Further studies of the brain with ADHD have indicated risk factors such as genetics, low birth weight, exposure to stress and toxins like alcohol, smoking, and lead during pregnancy. Other researchers also add that nutrition, social environments, and brain injuries may have an impact on developing ADHD.

Is There a Link Between ADHD and Alcohol Use?

Studies have investigated the connection between ADHD and alcohol misuse. The rate of patients with ADHD being treated for substance abuse is tenfold higher. They are also likely to start experimenting with illicit drugs at a young age.

Symptoms of ADHD can make a person more likely to abuse drugs and alcohol. Impulsive behavior of a person can contribute to the risk of abusing alcohol.

Moreover, patients who have ADHD and alcoholism can be passed on genetically. Children who have a family history of substance use and ADHD are at higher risk. 

Moreover, medications for children with ADHD can affect their brain development. Stimulants like Ritalin and Adderal are highly addictive. This can be a risk for a person to chase the euphoric effect of psychoactive substances. Taking ADHD medications may lead to misuse and eventually become susceptible to trying other illicit substances.

There are concerns from parents about how their children may be more likely to experiment with other drugs. However, long-term studies have found no link between proper treatment of ADHD with stimulants. In fact, children who received treatment earlier are protected from the risk of alcohol use.

It further solidifies the theory that ADHD symptoms are the link between ADHD and alcohol use. Impulsive behavior and the attempt to self-medicate with substances to regulate their dopamine levels are triggers for using alcohol and other drugs.

Alcohol Addiction

Alcohol depresses the central nervous system. It can increase your risk of developing several diseases, including cognitive impairment and heart failure.

Moreover, alcohol can affect the brain’s reward system, causing physical and psychological dependence. A person may develop depression, anxiety, and alcohol use disorder. Harmful levels of alcohol can have long-term effects. It can lead to social problems, family problems, and competence at work.

Even small amounts of alcohol can carry some risks. The level of risk of alcohol consumption can depend on several factors. A person with a co-occurring condition like ADHD may experience a higher susceptibility.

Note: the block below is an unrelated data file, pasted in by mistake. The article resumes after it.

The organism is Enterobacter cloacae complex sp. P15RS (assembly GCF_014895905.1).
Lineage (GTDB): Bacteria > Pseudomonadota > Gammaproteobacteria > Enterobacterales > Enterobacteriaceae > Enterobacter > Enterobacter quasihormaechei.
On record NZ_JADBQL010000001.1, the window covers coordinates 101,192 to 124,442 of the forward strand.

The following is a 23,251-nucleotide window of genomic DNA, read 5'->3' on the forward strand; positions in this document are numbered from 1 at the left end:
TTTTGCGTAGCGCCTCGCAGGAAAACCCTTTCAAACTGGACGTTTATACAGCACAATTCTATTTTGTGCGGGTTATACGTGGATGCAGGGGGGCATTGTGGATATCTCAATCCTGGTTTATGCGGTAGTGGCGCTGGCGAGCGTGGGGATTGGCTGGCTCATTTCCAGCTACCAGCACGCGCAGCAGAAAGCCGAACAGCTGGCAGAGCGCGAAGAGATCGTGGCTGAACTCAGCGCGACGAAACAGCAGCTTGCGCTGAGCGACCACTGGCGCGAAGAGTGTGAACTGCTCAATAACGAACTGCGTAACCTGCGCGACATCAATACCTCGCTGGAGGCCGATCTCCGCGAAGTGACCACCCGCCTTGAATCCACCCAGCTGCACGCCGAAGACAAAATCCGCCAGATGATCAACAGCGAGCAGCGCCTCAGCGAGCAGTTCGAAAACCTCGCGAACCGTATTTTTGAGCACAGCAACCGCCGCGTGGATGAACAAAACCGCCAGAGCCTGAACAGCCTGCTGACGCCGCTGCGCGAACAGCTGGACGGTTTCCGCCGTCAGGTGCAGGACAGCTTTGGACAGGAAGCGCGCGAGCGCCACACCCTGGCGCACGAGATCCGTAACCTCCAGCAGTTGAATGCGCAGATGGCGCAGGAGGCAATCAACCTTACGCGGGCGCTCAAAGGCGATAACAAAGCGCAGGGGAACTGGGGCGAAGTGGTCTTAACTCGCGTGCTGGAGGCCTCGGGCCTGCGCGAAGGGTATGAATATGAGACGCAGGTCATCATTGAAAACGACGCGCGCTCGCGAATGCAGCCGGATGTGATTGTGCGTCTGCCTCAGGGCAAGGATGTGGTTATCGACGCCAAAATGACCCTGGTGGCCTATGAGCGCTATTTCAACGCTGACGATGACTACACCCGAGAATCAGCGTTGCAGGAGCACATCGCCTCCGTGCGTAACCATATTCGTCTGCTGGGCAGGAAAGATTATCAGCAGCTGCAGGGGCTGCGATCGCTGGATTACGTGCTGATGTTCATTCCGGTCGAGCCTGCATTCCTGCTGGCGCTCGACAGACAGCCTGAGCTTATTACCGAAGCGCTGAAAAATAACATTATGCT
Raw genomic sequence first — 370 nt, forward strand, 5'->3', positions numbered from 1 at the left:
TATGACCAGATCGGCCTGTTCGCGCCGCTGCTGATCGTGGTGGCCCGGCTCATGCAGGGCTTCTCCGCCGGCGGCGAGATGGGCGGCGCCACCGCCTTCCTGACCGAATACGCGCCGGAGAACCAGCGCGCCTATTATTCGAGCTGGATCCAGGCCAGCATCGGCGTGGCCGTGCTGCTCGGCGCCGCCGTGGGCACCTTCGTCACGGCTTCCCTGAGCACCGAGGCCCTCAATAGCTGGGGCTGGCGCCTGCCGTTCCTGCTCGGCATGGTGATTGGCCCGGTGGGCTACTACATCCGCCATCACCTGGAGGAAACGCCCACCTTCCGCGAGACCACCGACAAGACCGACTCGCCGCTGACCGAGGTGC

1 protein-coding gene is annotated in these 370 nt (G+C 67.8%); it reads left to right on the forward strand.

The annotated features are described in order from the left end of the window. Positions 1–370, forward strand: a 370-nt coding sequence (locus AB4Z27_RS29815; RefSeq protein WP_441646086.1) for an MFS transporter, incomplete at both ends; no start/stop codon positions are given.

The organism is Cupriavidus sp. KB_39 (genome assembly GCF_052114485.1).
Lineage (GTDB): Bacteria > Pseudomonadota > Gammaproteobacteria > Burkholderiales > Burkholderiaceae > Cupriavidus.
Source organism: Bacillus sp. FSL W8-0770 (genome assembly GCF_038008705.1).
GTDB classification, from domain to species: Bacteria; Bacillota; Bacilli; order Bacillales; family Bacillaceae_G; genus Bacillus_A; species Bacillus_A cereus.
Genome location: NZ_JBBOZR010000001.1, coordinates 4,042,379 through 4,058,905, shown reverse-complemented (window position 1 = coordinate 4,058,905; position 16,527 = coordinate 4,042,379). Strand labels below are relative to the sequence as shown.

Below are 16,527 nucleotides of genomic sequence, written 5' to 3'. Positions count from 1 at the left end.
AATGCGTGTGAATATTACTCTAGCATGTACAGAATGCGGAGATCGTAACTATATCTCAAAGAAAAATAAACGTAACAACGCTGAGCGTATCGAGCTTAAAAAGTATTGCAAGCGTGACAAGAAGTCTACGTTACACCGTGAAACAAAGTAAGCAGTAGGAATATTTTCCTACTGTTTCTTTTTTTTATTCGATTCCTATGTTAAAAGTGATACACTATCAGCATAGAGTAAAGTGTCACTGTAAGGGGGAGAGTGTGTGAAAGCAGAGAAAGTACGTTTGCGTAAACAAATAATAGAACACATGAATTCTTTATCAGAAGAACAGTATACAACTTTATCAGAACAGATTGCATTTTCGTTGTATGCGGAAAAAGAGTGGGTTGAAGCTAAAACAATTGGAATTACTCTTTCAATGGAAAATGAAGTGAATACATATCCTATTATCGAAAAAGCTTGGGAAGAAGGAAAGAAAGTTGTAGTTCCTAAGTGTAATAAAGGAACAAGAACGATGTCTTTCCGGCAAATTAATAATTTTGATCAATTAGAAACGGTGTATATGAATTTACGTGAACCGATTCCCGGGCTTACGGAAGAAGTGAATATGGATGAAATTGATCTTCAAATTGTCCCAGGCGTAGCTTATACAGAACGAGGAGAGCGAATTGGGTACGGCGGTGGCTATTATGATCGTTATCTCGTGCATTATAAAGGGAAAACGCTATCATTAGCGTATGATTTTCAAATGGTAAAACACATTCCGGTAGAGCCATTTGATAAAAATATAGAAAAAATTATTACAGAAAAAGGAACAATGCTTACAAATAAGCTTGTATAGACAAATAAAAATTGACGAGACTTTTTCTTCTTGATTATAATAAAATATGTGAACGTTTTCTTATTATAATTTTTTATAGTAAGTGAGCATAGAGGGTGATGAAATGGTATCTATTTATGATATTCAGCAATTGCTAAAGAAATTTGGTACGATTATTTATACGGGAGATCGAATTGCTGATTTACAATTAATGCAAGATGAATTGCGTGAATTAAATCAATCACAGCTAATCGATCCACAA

Can Alcohol Make ADHD Symptoms Worse?

A person with ADHD will experience worse cognitive impairment. Alcohol’s effects are similar to the symptoms of ADHD. It can affect how a person can think clearly and make logical decisions. Therefore, increasing risky behaviors may lead to binge drinking and overdosing on substances. Alcohol use can only worsen the consequences of untreated ADHD. 

In addition, people with ADHD often have co-occurring conditions such as learning problems, depression, anxiety, and substance use disorder. ADHD symptoms and co-occurring conditions can, in turn, increase vulnerability to alcohol.

Alcohol Addiction Treatment for People With ADHD

Treating alcohol abuse in patients who have ADHD may still need ongoing treatment with stimulants. A doctor can assess if a patient will need alternative drugs or therapy approaches for their ADHD.

Not every with ADHD will develop a problem with illicit drugs. However, for adults who have a higher risk, doctors may recommend non-stimulant drugs or antidepressants. Nevertheless, a patient can also benefit from participating in support groups, individual therapy, or Cognitive Behavioral Therapy (CBT).

Addressing symptoms that trigger the use of alcohol or other substances that boost their dopamine levels is a crucial step toward lifelong recovery. Therapies that can help them deal with stress and focus may also reduce the risk of impulsive choices. 

Addiction Treatment Programs

A comprehensive treatment plan may be needed to address addiction in patients who have coexisting health conditions. A rehab treatment facility that has a wide range of expertise and therapies can accommodate patients with ADHD better.

Luxe Recovery offers various types of holistic therapy that can help regulate stress and deal with psychological disorders. This is along with having expertise in alcohol abuse treatment.